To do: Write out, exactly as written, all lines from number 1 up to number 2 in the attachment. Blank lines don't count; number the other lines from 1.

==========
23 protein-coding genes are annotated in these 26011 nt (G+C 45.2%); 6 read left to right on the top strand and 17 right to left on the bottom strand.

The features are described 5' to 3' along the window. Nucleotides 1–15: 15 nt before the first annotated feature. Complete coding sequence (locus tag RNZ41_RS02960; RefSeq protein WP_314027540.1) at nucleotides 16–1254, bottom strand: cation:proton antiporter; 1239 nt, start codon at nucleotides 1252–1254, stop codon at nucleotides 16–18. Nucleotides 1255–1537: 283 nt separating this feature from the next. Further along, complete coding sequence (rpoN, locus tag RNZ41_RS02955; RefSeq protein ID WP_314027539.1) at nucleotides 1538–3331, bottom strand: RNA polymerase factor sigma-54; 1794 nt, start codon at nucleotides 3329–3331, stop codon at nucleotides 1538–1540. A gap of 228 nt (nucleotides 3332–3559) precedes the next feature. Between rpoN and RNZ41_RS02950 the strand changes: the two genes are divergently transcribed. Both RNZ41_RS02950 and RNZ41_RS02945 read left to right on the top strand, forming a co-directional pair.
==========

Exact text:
23 protein-coding genes are annotated in these 26011 nt (G+C 45.2%); 6 read left to right on the top strand and 17 right to left on the bottom strand.

The features are described 5' to 3' along the window. Nucleotides 1–15: 15 nt before the first annotated feature. Complete coding sequence (locus tag RNZ41_RS02960; RefSeq protein WP_314027540.1) at nucleotides 16–1254, bottom strand: cation:proton antiporter; 1239 nt, start codon at nucleotides 1252–1254, stop codon at nucleotides 16–18. Nucleotides 1255–1537: 283 nt separating this feature from the next. Further along, complete coding sequence (rpoN, locus tag RNZ41_RS02955; RefSeq protein ID WP_314027539.1) at nucleotides 1538–3331, bottom strand: RNA polymerase factor sigma-54; 1794 nt, start codon at nucleotides 3329–3331, stop codon at nucleotides 1538–1540. A gap of 228 nt (nucleotides 3332–3559) precedes the next feature. Between rpoN and RNZ41_RS02950 the strand changes: the two genes are divergently transcribed. Both RNZ41_RS02950 and RNZ41_RS02945 read left to right on the top strand, forming a co-directional pair.